Depending on the proportion of the coupons that were bought by new users and the percentage of coupons that were redeemed, LivingSocial might be acquiring users for less than Groupon’s cost per acquisition. The other critical element is the value of the customers acquired through this channel. Groupon’s cohort analysis on these users may have shown that customers from those deals are unlikely to be repeat customers.
Whether or not that is the case, identifying repeat high value customer segments by acquisition source versus those likely to churn is invaluable information in the daily deal market. LivingSocial and Groupon surely have different rates of repeat purchase; the question is how much and is there a distinct difference in rates by deal type.
Learn which Deals and Sources generate Your Most Profitable Customers
In spite of the fact that customer lifetime value is so critical to success, young e-commerce, flash sale, and daily deal companies face several challenges that make it difficult to pull these numbers. First, with a limited operating history, it can be difficult to draw high-confidence conclusions about the length of your customer lifecycle or how the average customer will ultimately behave. For example, Groupon attributed a lower than expected profit to refunds associated with a specific cohort that had higher than average customer dissatisfaction rates associated with them.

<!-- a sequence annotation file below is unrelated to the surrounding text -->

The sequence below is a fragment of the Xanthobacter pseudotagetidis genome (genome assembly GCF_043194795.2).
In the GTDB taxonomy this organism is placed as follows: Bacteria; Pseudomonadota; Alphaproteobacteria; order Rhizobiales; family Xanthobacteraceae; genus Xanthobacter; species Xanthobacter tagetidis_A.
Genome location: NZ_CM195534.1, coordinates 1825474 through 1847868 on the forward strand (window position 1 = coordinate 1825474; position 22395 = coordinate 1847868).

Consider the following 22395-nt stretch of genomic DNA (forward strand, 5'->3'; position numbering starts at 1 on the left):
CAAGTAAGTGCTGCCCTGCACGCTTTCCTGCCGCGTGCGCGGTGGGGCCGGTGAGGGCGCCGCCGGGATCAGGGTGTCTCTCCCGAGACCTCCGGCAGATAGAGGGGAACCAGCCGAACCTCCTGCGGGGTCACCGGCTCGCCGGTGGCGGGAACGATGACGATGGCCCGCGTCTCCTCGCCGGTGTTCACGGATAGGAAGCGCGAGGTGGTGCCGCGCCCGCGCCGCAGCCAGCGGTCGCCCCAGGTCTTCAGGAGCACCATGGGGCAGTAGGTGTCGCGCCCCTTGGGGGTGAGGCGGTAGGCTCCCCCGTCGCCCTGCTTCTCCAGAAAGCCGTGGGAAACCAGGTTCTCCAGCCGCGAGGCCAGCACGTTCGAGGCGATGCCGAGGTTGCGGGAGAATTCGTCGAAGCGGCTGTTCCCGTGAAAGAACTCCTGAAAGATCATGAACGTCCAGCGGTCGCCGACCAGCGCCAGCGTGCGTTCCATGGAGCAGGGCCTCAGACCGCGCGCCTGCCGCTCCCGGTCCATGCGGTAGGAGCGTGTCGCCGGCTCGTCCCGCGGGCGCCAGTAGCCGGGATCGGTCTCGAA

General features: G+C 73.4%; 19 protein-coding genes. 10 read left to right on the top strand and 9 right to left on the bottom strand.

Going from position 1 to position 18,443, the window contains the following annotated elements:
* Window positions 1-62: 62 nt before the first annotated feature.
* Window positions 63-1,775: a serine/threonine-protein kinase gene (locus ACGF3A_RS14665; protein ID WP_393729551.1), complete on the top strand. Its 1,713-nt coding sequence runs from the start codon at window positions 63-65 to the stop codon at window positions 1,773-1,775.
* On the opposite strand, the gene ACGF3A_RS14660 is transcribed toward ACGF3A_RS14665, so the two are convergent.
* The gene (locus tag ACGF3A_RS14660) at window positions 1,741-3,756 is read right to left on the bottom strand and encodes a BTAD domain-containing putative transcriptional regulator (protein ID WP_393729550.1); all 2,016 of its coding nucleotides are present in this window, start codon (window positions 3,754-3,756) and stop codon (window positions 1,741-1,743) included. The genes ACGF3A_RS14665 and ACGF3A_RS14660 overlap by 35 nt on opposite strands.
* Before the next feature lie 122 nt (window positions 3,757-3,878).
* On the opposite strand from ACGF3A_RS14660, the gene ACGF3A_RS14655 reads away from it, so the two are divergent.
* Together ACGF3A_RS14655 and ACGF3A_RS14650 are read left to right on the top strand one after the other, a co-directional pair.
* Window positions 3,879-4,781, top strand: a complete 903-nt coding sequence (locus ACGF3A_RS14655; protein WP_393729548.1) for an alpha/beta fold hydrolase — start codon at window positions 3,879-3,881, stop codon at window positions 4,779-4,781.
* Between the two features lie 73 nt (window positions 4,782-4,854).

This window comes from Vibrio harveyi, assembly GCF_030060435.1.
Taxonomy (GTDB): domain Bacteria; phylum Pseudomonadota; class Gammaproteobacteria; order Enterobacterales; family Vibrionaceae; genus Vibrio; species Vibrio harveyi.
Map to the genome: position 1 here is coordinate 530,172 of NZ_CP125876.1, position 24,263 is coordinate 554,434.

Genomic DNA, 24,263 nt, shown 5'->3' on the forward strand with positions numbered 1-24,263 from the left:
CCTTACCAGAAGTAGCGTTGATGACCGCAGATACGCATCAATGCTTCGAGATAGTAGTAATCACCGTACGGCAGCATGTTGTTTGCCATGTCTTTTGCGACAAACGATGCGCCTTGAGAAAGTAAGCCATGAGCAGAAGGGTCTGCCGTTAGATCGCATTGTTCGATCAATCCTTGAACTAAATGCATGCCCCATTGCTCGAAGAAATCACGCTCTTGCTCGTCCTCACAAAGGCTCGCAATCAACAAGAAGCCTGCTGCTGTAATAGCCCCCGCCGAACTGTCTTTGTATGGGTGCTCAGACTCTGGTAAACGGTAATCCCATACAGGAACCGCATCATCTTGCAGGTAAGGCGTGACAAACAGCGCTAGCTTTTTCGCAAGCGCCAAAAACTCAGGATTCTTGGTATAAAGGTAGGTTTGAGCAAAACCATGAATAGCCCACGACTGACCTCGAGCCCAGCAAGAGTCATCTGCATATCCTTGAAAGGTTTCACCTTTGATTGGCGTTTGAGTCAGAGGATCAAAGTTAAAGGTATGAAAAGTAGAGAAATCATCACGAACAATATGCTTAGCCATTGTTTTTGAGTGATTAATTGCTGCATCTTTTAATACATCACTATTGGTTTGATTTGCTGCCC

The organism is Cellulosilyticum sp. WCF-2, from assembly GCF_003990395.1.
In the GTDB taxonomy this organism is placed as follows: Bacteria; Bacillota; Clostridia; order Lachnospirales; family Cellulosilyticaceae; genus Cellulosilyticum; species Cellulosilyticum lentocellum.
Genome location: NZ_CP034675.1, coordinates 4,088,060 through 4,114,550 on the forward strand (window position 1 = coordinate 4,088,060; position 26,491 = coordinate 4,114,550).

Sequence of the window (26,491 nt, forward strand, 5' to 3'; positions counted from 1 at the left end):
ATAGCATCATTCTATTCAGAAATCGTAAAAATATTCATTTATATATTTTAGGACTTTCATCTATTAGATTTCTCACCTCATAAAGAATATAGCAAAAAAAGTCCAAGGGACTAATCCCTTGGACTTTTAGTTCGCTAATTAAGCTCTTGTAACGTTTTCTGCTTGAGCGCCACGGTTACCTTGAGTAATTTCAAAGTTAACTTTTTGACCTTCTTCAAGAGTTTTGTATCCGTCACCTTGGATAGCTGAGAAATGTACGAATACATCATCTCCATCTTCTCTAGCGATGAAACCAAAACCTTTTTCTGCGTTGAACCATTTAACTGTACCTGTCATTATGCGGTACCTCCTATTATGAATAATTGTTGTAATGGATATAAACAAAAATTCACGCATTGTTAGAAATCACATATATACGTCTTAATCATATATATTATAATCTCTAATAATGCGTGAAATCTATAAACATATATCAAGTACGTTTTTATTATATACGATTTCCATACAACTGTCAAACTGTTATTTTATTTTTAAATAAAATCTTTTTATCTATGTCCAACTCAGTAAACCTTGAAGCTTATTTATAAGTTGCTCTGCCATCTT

Another challenge is that e-commerce sites are often started by excellent merchandisers who don’t have a core competency around technology and quantitative marketing. This can make it difficult to find the internal resources to run complex calculations and ensure that the data is clean and consistent for long term analysis.
One tactic that we recommend to all of our e-commerce clients is splitting the customer lifetime value calculation into several separate metrics that address different stages of the customer lifecycle. This makes individual parts of the product or acquisition strategy easier to optimize, and it ensures the calculations can be understood and communicated with the entire team.
A few examples of these customer lifecycle metrics are:
- Percentage of members converted into buyers
- Time from account creation until first purchase, first purchase to second, second to third, etc.
- Revenue and gross margin generated in first 30, 60, 90, 365 days
- Invitations and social referrals in first 30, 60, 90, 365 days
Groupon is not required to disclose this level of detail on their unit economics, but you can be sure that they and LivingSocial are monitoring these statistics carefully on their different customer and deal types to decide which are most profitable.
Get Industry Statistics on Daily Deal Customer Lifetime Value and Repeat Purchases
Update: We published the report, and you can access it here.
We will be publishing our first daily deal, flash sale and general e-commerce industry benchmarks of metrics like customer lifetime value, time between purchases and more in June, so please check back and get your copy.
We have a great view into the evolution of best practice metrics for e-commerce, and we would love for you to try RJMetrics and leverage our experience for your business.